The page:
Thursday, December 27, 2007

More about gingerbread

We finished the gingerbread house last Saturday:

Like it? We do. Bethie was soooo proud of herself helping hold up the house pieces while the icing dried, and helping to put on the roof tiles, and planting gumdrop bushes. (She was also so, so sick after eating tons of candy off of the communal candy table! She came over to where I was working on the house, climbed up in her chair, and said, "Mommy, I throwed up." Poor kid. I felt horrible not letting her eat any more candy...but....)

I mentioned to the girl who'd organized the whole thing that I thought the concept of a gingerbread house party was hilarious — she said, "Oh good, I'm glad somebody got that!" Apparently mine isn't the only warped mind in Belmont.

On Christmas Eve we made more dough — for eatin' cookies this time, not construction cookies — and cut out dozens of gingerbread men, Christmas trees, candy canes, angels, stars, snowmen, holly leaves...any Christmassy cookie cutter Beth found, we used. That afternoon we decorated them with royal icing and goodies (red-hot buttons and holly berries, raisin eyes, lots and lots of sprinkles). Beth set out a plate for Santa. Glorious.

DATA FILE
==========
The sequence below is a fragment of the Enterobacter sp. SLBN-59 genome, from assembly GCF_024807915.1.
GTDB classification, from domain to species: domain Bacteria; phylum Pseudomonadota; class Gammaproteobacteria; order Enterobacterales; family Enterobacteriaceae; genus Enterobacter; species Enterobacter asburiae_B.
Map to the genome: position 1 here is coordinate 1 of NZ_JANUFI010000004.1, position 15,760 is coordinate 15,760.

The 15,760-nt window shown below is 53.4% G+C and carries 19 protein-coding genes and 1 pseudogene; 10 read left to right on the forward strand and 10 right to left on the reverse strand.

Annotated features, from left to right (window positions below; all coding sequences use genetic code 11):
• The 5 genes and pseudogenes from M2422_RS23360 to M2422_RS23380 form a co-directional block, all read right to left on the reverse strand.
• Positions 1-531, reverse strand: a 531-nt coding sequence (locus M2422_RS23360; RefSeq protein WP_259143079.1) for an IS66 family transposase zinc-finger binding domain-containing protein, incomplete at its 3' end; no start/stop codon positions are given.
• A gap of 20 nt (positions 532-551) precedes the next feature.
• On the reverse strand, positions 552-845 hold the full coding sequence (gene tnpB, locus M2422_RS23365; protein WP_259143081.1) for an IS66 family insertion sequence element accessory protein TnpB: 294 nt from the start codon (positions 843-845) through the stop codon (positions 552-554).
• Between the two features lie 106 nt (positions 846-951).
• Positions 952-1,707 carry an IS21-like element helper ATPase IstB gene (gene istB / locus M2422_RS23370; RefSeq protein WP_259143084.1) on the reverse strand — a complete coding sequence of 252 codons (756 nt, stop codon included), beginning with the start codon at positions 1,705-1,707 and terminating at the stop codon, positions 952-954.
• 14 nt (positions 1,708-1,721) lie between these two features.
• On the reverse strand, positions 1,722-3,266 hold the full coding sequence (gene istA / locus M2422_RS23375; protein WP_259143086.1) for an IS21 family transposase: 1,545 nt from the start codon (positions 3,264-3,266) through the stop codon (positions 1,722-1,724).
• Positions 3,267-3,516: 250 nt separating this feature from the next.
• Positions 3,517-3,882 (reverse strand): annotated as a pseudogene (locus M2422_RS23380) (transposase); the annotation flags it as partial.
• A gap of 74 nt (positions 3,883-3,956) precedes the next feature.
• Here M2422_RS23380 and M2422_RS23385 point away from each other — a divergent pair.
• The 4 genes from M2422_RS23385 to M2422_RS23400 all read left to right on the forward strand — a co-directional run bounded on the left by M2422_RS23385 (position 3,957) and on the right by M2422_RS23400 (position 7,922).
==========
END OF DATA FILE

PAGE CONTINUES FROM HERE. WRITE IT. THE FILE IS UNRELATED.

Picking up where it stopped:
I love love love having a two-year-old who's just learning about Christmas! She's terrified of Santa (but intrigued), wants nothing more than to help me bake cookies, and is impressed with the ritual of it all. Happy stuff!

(Oh, and the cookies are GOOD. Really, really good. We took a bunch of them to our downstairs neighbor, and Santa ate three, but I've been snacking away at the rest...unfortunately.)

Friday, December 21, 2007

Some things I've learned about gingerbread in the last 2 1/2 hours:

Bethie and I are going to a gingerbread house party tomorrow (which I think is endlessly funny: it's a house party, right? But it's a gingerbread house party. What tunes do you bring to that? The elves be gettin' funky, yo) and after dinner tonight we started making pieces for our gingerbread house out of the dough I'd oh-so-thoughtfully made and chilled last night.